Intuitive Self Care: How to Cultivate Self-Compassion

2017-01-09

 

I’d been seeing an eating disorder therapist for almost a year up until recently. Katie regularly stressed the importance of being compassionate with myself. The word she often used was “gentle.” As with many things Katie said, I heard her, I really did. I trusted her and knew the words literally coming out of this person’s mouth were the Truth. But I was not yet ready to internalize them. “Gentle” and “Self-compassion” were beautiful mirages, reserved for whom exactly? At that point, they were for the soft, the weak. To embrace self care would mean I’d given up and giving up. In my mind, it meant I was letting myself go. And that my friend, would not do. 

But the chinks in my armor are melting like the beautiful butter I now place on my sweet potato and taste with scrumptious delight.

Self care in small steps

Before writing this I decided to eat. Because I was hungry. As I made my lunch I created a dish based upon my preferences and desires. I found I wanted to add crushed cashews to my tuna as well as sun dried tomatoes. Oooh, a bit of avocado and kraut sounds good. Some cumin and pepper. Voila! I had what I wanted. Placing all of this in a larger bowl, I suddenly opted for a smaller one. I wondered to myself, “why?” In the past I’d learned that placing food in a smaller bowl made one (or so it’s been said) think they had more food.

I wondered to myself if my actions were coming from a place of dieting behavior (self-regulation). But it was actually a little more complicated for me. Part of my issue with overeating in the past, meaning eating past fullness and missing that cue, has been the thought that I don’t have enough. Not having enough, being enough, knowing enough, scarcity in general, has been an issue for me. Placing my food in a larger bowl could validate that, trigger that for me, right now. I don’t expect this to always be a trigger for me.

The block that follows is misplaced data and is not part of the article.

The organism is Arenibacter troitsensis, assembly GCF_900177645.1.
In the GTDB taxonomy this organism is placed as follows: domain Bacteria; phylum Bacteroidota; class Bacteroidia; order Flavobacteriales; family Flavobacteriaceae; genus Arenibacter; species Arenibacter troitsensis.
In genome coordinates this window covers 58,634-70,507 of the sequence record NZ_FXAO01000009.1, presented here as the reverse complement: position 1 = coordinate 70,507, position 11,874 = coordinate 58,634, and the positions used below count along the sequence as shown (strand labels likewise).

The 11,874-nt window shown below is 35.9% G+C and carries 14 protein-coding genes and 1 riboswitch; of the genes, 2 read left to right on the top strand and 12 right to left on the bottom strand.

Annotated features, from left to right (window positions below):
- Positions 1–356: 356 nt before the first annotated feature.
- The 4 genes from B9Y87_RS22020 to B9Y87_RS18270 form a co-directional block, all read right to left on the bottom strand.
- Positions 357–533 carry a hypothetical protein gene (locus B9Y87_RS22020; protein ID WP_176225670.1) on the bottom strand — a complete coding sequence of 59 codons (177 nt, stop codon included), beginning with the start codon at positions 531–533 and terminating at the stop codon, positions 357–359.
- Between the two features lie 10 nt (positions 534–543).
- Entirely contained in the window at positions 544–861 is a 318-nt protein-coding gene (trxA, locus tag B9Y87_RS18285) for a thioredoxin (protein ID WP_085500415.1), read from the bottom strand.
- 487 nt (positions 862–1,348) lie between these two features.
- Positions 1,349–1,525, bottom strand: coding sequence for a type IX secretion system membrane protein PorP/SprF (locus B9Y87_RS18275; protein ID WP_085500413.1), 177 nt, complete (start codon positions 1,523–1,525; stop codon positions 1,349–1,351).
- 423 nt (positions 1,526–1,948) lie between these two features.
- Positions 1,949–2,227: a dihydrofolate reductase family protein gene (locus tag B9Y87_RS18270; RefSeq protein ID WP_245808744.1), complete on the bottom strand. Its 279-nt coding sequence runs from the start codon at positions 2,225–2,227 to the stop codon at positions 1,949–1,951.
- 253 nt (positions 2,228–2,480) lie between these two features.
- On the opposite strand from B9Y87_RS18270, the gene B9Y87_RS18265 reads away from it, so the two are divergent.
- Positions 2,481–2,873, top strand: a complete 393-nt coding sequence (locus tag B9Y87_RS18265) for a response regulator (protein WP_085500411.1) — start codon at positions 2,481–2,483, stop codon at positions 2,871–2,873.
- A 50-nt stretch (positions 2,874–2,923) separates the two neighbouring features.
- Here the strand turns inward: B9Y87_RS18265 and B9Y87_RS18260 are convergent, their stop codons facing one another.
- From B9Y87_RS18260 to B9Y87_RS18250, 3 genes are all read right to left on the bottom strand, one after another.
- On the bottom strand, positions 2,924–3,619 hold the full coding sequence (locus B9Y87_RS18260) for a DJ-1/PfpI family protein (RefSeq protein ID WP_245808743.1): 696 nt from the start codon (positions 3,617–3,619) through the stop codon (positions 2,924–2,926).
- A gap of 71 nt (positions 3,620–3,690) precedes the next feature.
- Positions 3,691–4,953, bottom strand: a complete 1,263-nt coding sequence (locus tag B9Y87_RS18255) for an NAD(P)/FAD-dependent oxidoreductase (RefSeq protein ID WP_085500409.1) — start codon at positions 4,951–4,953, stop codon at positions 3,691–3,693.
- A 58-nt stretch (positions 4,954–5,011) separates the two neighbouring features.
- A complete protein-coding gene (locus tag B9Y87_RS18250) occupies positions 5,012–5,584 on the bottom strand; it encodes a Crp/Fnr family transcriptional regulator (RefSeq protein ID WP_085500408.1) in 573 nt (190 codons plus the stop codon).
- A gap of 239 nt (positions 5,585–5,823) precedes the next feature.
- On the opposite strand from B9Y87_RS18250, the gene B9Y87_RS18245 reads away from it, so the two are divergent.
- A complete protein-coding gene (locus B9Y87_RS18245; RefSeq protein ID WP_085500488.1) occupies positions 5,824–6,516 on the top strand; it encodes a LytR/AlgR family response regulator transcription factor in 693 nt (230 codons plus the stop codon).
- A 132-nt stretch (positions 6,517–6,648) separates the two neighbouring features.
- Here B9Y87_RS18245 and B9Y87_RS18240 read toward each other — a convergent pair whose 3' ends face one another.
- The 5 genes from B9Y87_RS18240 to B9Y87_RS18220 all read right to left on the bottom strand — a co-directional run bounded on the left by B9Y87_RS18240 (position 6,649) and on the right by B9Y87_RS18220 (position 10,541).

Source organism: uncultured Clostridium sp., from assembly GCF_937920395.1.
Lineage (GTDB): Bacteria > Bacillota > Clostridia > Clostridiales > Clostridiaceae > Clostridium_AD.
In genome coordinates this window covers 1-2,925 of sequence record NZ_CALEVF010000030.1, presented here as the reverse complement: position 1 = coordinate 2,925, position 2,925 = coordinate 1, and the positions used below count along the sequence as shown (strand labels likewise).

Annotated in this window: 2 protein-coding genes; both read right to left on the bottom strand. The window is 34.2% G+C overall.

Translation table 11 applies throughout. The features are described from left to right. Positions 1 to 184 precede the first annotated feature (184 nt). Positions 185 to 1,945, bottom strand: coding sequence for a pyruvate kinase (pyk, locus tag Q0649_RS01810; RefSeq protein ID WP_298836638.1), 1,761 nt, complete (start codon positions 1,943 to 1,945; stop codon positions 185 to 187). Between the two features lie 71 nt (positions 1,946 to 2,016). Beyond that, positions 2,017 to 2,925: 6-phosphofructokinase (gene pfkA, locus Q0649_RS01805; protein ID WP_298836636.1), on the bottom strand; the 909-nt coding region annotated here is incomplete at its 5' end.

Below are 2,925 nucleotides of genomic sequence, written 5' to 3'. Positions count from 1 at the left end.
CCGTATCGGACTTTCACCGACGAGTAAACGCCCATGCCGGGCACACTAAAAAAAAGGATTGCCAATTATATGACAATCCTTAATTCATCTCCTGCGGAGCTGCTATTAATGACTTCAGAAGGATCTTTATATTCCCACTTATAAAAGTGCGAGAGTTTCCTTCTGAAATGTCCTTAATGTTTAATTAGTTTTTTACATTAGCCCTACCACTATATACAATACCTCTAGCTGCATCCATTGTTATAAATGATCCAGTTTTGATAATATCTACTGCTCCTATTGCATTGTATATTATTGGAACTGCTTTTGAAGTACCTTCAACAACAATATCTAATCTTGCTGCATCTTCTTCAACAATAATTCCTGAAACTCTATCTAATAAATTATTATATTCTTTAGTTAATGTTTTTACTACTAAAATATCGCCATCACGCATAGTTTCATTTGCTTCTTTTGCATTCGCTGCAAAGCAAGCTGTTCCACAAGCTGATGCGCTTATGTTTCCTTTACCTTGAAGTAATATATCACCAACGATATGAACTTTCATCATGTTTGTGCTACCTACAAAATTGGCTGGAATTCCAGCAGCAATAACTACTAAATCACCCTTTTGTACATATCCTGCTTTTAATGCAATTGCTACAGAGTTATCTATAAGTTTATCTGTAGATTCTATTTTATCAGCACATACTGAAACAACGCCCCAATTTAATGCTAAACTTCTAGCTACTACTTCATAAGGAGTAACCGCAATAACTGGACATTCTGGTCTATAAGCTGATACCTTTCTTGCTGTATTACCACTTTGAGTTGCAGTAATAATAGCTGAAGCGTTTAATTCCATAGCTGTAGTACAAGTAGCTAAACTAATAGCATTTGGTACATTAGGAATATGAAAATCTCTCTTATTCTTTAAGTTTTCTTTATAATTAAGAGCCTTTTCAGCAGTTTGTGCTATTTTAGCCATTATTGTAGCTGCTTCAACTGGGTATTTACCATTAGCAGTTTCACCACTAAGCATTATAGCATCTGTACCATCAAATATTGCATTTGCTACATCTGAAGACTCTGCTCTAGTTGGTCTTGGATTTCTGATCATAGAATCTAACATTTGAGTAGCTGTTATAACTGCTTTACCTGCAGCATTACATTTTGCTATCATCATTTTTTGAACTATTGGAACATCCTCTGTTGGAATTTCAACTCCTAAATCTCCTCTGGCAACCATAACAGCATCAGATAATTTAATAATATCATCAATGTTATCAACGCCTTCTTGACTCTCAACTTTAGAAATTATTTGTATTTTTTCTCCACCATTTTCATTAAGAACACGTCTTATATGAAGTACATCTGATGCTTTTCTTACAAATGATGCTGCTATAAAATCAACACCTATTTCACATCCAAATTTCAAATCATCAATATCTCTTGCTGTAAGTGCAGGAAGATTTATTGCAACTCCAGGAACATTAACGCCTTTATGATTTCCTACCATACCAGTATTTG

Right now I’m realizing what serves me, what helps me, and that my friends is self-care as I see it.

Listening to my body is self care

Another example that’s not quite as esoteric and complicated: I’m currently learning to eat intuitively. As I practice, I’m eating what feels good. Choosing when my body tells me, “yes, this is what we want right now.” I love it when my body tells me as it did today, “meat protein is your jam today.” Sometimes I think about it a bit more. For instance I realized I haven’t had any substantial carbs today other than the milk in my coffee and I thought to myself, “I can change that.” So as I embark on my recovery and because I am a perfectionist as so many others with an ED, I want to do this well, right?! Which means to me, I don’t want to cut foods out of my repertoire as that could signal an issue. Hmmm….how then does my lactose intolerance fit in?

As I practice, I’m eating what feels good, the things my body tells me, “yes, this is what we want right now.”

Goat milk and sheep milk yogurt go down fine but cow milk anything starts trouble in my tummy and on my face (think acne). I think someone without an ED, might say, “So don’t fucking eat it. It’s not that hard.” I get that. But I’m slightly hypervigilant right now and I’m going to give myself the space (self compassion) to be that way right now. It’s OK. So self-care for me, even within the realm of recovery, means cutting out cow milk dairy. And in this instance it is not a form of self-regulation.

How beautiful is that? And how funny is it that I can find such a small thing so beautiful? But indeed I do.

The beauty in it is the honoring of my needs in particular. And the honoring of my needs means being good to self, for my individual definition of good health.

For so long I have mistreated my body and by extension, my Self. It is a glorious thing to take part in these small acts as if kissing my shoulder, my knee, my foreheadThis is no small thing when it comes to self care.

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